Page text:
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    • "The cytosol/nucleus of the budding yeast, S. cerevisiae, which contains a large functional network of 13 J-protein superfamily members, has been useful as a model system for understanding the diversity of J-protein function in cellular processes. This has particularly been the case for J-proteins structurally different from those of the DnaJ-type, such as Cwc23 (Sahi et al. 2010) and Jjj1 (Demoinet et al. 2007; Meyer et al. 2007), which are involved in mRNA splicing and ribosome biogenesis, respectively. The abundant DnaJ-type J-protein of the cytosol/nucleus, Ydj1, has also been studied extensively and shown to play general roles in de novo protein folding, protein translocation across membranes , and thermotolerance (Becker et al. 1996; Glover and Lindquist 1998; Summers et al. 2009). "
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    ABSTRACT: Across eukaryotes, Hsp70-based chaperone machineries display an underlying unity in their sequence, structure and biochemical mechanism of action, while working in a myriad of cellular processes. In good part, this extraordinary functional versatility is derived from the ability of a single Hsp70 to interact with an array of J-protein co-chaperones to form a functional chaperone network. Among J-proteins, the DnaJ-type is the most prevalent, being present in all three kingdoms and in several different compartments of eukaryotic cells. However, because these ancient DnaJ-type proteins diverged at the base of the eukaryotic phylogeny, little is understood about the evolutionary basis of their diversification and thus the functional expansion of the chaperone network. Here we report results of evolutionary and experimental analyses of two more recent members of the cytosolic DnaJ family of Saccharomyces cerevisiae, Xdj1 and Apj1, which emerged by sequential duplications of the ancient YDJ1 in Ascomycota. Sequence comparison and molecular modeling revealed that both Xdj1 and Apj1 maintained a domain organization similar to that of multifunctional Ydj1. However despite these similarities, both Xdj1 and Apj1 evolved highly specialized functions. Xdj1 plays a unique role in the translocation of proteins from the cytosol into mitochondria. Apj1's specialized role is related to degradation of sumolyated proteins. Together these data provide the first clear example of co-chaperone duplicates that evolved specialized functions, allowing expansion of the chaperone functional network, while maintaining the overall structural organization of their parental gene.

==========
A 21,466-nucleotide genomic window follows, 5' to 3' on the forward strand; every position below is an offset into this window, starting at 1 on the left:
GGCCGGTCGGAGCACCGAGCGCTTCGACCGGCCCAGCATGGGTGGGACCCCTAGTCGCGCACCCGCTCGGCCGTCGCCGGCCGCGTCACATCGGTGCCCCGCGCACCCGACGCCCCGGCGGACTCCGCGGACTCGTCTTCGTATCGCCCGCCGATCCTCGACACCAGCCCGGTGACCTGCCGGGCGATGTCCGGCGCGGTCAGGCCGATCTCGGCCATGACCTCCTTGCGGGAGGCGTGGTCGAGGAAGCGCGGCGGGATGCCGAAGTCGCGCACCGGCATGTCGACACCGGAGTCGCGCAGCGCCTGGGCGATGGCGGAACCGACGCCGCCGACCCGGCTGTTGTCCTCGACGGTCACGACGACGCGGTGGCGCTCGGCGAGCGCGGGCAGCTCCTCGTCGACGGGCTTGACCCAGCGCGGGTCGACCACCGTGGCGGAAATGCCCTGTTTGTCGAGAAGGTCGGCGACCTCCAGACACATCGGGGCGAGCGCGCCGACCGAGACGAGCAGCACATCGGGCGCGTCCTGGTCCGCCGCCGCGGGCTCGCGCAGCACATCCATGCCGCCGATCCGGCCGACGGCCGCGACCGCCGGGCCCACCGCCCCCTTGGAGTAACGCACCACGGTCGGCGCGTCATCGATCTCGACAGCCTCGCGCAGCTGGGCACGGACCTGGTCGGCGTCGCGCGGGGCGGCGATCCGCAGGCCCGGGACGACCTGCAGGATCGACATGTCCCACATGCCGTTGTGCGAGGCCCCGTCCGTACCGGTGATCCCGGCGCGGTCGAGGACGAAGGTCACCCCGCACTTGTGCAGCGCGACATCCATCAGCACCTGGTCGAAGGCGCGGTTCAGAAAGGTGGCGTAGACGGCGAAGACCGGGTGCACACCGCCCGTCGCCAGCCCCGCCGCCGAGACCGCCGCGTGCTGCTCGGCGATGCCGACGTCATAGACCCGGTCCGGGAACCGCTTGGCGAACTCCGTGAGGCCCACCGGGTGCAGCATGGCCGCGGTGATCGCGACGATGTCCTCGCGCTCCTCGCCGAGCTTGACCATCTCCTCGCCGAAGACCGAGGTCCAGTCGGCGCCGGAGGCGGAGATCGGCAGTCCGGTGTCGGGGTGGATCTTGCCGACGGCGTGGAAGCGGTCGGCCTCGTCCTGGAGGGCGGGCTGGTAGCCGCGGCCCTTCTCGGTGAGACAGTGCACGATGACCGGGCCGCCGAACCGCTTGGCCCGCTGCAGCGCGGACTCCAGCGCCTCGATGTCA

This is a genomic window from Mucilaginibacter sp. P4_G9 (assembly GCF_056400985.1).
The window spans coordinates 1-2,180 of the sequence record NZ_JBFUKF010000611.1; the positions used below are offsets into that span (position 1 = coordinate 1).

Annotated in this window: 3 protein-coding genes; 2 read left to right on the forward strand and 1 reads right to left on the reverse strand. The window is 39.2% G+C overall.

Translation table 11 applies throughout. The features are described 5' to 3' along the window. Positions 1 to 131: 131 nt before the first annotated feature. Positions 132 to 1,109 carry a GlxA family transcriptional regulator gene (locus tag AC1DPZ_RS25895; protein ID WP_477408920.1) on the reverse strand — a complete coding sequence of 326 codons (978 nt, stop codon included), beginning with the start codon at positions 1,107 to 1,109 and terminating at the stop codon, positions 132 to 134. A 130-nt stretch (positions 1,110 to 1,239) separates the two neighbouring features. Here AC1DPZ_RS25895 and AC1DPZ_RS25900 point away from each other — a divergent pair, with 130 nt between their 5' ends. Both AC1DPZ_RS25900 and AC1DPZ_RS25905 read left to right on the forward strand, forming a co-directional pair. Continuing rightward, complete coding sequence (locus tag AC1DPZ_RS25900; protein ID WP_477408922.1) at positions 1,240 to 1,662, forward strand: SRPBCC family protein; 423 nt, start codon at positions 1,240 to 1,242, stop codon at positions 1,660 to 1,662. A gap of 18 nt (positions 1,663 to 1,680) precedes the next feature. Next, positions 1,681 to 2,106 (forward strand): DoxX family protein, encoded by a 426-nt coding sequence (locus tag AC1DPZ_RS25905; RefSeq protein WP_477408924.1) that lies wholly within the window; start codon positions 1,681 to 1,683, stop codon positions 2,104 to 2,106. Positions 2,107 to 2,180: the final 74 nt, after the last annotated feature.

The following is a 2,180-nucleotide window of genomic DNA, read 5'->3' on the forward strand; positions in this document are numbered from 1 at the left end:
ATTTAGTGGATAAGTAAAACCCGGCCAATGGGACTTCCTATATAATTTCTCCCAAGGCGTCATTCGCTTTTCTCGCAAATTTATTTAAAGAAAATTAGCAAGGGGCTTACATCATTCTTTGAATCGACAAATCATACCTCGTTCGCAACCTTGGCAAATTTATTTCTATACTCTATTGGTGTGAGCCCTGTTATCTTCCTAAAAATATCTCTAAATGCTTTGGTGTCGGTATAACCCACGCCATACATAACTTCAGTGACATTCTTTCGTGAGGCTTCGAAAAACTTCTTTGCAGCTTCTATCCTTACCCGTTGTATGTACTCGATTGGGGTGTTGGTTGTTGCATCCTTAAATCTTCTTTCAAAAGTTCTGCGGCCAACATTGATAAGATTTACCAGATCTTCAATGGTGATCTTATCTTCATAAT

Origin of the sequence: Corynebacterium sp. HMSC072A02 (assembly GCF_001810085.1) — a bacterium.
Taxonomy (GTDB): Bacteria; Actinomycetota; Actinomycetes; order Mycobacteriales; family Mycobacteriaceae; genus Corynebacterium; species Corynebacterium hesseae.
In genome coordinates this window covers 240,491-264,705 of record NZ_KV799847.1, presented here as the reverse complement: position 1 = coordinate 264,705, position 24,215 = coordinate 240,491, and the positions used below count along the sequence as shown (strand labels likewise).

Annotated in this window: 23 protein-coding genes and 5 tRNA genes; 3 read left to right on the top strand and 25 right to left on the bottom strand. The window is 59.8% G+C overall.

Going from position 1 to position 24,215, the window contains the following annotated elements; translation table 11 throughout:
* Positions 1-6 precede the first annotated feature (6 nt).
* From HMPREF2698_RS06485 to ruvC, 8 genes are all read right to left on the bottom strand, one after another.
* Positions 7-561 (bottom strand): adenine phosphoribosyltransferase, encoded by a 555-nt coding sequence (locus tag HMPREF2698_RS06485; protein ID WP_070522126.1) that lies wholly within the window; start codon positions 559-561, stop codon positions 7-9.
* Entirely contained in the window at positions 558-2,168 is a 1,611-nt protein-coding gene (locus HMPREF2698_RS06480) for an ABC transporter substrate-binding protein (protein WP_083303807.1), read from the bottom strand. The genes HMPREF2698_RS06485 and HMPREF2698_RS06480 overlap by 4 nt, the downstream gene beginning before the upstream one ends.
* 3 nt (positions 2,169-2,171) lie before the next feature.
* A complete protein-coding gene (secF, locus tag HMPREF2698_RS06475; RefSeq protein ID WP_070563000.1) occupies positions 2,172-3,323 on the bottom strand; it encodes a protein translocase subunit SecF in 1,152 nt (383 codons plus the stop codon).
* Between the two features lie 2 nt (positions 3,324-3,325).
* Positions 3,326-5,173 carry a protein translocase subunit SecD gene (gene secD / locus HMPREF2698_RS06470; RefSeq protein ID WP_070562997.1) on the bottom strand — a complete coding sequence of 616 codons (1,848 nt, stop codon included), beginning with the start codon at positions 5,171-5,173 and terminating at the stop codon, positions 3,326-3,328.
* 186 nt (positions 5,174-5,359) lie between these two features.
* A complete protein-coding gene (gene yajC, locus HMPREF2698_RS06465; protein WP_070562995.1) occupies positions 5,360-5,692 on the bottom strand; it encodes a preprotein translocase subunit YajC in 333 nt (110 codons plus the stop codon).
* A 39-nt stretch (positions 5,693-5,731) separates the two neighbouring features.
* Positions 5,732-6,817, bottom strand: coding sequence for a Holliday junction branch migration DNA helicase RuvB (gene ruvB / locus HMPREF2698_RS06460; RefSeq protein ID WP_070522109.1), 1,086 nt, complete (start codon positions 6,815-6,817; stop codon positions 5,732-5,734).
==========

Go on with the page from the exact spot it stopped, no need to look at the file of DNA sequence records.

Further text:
Molecular Biology and Evolution 01/2013; 30(5). DOI:10.1093/molbev/mst008 · 9.11 Impact Factor
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    • "However, we also found that Tif6 mislocalized in jjj1D cells (Figure 6A). The weaker mislocalization of Tif6-GFP in jjj1D compared to rei1D cells is consistent with milder growth defect of a jjj1D mutant compared to an rei1D mutant (Demoinet et al., 2007; Meyer et al., 2007). Nevertheless , the common effect on Tif6 localization implies that Rei1 and Jjj1 both act upstream of Tif6 release. "
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    ABSTRACT: In eukaryotic cells the final maturation of ribosomes occurs in the cytoplasm, where trans-acting factors are removed and critical ribosomal proteins are added for functionality. Here, we have carried out a comprehensive analysis of cytoplasmic maturation, ordering the known steps into a coherent pathway. Maturation is initiated by the ATPase Drg1. Downstream, assembly of the ribosome stalk is essential for the release of Tif6. The stalk recruits GTPases during translation. Because the GTPase Efl1, which is required for the release of Tif6, resembles the translation elongation factor eEF2, we suggest that assembly of the stalk recruits Efl1, triggering a step in 60S biogenesis that mimics aspects of translocation. Efl1 could thereby provide a mechanism to functionally check the nascent subunit. Finally, the release of Tif6 is a prerequisite for the release of the nuclear export adaptor Nmd3. Establishing this pathway provides an important conceptual framework for understanding ribosome maturation.
    Molecular cell 07/2010; 39(2):196-208. DOI:10.1016/j.molcel.2010.06.018 · 14.02 Impact Factor